Monthly Archives: June 2017

Car Stops: Police Search and Seizure

Do you know what your rights are in traffic stop encounters with the police?

“As a Constitutional Law professor at NYIT, whenever I taught the topic of 4th amendment rights regarding the State’s power in search and seizure, the college students particularly perked up in their awareness and paid close attention to that lecture,” said James Misiano of Misiano Law in Hauppauge, N.Y. “They all either were stopped, had friends who were stopped, or heard of traffic stops that evolved into a search of the car for contraband.”

The defining US Supreme Court case, Mapp vs the State of Ohio, and a vast variety of cases that followed, define what police can and can’t do. There are many nuances and gray areas, and like most interpretations in the law, it is not black and white. However, an understanding of the law in this area can be helpful to the motorist.

When one is stopped by a police officer at a traffic stop, the officer does not have blanket authority to search the inside of your car, particularly the glove compartment, trunk and inside your console. An officer may ask you to open the glove compartment or trunk, etc. (it may sound like a demand), but you may legitimately refuse to do so. In that event, the officer must get a warrant to search the car by setting forth “probable” or “reasonable” cause to believe contraband exists to a judge.

If you simply disobeyed a traffic control device or were speeding, such violations of the vehicle and traffic law do not constitute probable cause that there are illegal drugs in your glove compartment, and no search may ensue.   A gun or drugs that are in plain view of the police officer may be seized – but simply stated – the officer does not have carte blanche to turn your car upside down.  If the officer does, voice your objections and record the exchange on your cell phone.

“I have been called by clients at a stop and I recommended filming the incident contemporaneously,” said Misiano. “In all of the incidences, the police officer stopped the illegal search.”

“Recently in Nassau County District Court, I had a client accused of possessing various illegal controlled substances (drugs). He was ostensibly stopped – according to the two undercover police officers – for making a left turn without a signal. At the stop, they claimed they saw drugs in plain view in the back seat and they went on to do a full search of my client’s vehicle. I moved (by written motion) for a probable cause or “MAPP” hearing before the judge. The police officers testified under oath. Under cross-examination, it was learned that they never issued a traffic ticket to my client for the failure to signal his turn. It was clear that a black man entered my client’s vehicle, had a short conversation and left the car. It was obvious to me, and eventually the court, that this was the reason for the stop – an impermissible reason – racial profiling.”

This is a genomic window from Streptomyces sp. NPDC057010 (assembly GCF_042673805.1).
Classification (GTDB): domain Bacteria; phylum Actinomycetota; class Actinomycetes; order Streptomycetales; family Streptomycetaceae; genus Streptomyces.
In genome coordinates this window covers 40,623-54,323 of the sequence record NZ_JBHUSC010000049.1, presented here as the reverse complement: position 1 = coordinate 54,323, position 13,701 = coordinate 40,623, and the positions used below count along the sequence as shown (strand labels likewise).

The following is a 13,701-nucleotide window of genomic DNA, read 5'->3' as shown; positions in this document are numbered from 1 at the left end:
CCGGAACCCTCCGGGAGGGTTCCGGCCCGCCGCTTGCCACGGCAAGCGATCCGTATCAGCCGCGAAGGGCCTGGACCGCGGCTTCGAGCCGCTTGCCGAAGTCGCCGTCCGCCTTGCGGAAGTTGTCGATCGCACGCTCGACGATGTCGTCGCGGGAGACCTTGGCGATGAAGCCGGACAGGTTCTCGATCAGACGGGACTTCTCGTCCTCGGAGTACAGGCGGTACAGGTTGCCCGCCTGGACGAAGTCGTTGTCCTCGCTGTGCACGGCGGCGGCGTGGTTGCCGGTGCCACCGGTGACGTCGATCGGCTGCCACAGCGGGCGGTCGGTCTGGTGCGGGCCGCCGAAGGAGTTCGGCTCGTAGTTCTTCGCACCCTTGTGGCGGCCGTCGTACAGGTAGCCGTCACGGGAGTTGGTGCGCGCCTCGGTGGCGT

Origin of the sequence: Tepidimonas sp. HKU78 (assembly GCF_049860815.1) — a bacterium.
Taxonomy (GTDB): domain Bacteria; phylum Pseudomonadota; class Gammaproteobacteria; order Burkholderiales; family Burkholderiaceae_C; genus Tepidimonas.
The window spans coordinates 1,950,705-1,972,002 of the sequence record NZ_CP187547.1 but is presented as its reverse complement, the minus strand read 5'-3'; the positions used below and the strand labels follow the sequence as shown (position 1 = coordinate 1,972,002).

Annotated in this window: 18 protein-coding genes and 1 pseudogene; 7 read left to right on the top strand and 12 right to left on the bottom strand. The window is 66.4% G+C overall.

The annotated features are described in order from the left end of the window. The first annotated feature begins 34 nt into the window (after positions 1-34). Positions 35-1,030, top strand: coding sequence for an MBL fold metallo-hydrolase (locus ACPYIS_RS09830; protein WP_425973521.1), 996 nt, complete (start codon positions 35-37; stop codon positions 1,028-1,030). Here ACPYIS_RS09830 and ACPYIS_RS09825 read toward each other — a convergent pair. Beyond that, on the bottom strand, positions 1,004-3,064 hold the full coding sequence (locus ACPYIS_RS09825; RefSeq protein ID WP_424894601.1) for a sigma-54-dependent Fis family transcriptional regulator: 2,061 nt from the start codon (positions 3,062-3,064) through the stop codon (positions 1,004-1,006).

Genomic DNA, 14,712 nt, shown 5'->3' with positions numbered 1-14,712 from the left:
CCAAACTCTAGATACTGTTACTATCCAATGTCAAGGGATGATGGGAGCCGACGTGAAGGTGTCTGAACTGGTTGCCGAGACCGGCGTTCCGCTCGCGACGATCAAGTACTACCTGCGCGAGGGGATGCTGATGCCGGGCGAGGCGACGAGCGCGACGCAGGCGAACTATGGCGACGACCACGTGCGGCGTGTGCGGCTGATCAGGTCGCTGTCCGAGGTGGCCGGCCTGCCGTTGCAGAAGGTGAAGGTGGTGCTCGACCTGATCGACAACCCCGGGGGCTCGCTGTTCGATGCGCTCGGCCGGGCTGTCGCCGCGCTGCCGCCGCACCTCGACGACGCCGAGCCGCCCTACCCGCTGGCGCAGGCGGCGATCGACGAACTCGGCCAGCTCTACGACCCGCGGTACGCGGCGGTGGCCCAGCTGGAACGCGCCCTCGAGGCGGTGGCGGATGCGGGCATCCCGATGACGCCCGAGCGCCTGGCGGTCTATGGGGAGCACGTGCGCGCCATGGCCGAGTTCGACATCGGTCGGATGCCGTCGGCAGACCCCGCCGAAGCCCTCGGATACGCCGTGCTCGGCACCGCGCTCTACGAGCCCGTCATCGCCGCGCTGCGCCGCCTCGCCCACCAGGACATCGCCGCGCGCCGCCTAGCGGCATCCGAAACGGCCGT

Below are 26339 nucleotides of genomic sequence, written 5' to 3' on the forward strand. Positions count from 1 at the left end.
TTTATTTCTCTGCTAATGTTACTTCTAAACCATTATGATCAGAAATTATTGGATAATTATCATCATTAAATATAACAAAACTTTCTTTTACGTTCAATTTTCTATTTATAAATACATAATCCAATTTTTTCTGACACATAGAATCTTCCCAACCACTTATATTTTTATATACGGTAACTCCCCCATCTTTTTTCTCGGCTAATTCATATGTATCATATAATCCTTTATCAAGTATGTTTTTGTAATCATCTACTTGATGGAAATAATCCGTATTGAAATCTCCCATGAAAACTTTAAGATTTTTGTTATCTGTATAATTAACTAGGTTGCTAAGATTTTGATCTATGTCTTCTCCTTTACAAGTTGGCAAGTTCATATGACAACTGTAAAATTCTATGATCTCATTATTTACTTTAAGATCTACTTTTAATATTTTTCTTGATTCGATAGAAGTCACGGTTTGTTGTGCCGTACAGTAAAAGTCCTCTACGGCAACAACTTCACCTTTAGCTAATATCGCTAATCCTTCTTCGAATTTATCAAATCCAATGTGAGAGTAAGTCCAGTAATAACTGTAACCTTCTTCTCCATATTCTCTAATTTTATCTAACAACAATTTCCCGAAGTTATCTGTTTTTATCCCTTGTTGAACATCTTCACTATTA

“Both officers gave divergent accounts as to where the undercover car was in relation to my client’s vehicle, how they followed his vehicle and what my client did before the traffic stop. The court found that the “failure to signal” was a pre-text to stop the vehicle, and in fact, the stop was illegal. Since the stop was illegal, any evidence found thereafter was inadmissible in a court of law – known as the “fruit of the poisonous tree,” per Mapp case. The prosecution, now unable to present evidence of the crime, had to withdraw their prosecution of the case and my client went free. This is an illustration of police failure to obey search and seizure laws.”

Traffic stops routinely result in arrests beyond the original traffic infraction. Holding police accountable to constitutional standards is what lawyers do every day.

“If a traffic stop results in something more serious, call me,” said Misiano. “I know what to do.”

TRAFFIC MATTERS – Having Counsel Can Make All the Difference in Traffic Court

Did you ever have to appear in traffic court?  Were you left wondering if you got the best “deal?” Well, chances are if you didn’t have legal counsel, you may have gotten the short end of the stick.

The Suffolk County Parking and Traffic Violation Agency (SCTPVA) is the agency that prosecutes most of the mundane tickets issued to motorists.  Multiple tickets within a three-year period may even cause you to lose your driving privileges.  So, is it really worth the risk to not have representation?

“I handle the defense of traffic violations at SCPTVA,” said Long Island attorney James Misiano. “Many times people are stopped and they are completely unaware that their license was suspended – usually for non-payment of a prior traffic fine that they let slip through the cracks.  It pays to retain counsel to handle traffic violations, even if it’s your first time.”

There are several advantages of retaining counsel in these matters.  Without question, your attorney can plea bargain a better deal on points and fines. “Why,” you ask? The prosecution understands that an attorney – if he opts for a trial – will present a polished, competent defense.  The prosecution will look to avoid the time and expense of trial.

A plea bargain that includes lesser points or no points on your license will save on insurance premiums in the future.  The motorist does not have to attend any other court appearance, and therefore, can attend work or school rather than sit at the traffic agency – which can literally take all day in some cases.

Finally, an attorney can present to the prosecutor certain special circumstances unique to your case, and thus, get that better “deal.”

The bottom line is traffic tickets can affect your ability to drive in New York State, and with reciprocity, in other states as well.  Protect your privilege to drive and retain Misiano Law to ensure covering all bases.

Call us today for a free consultation.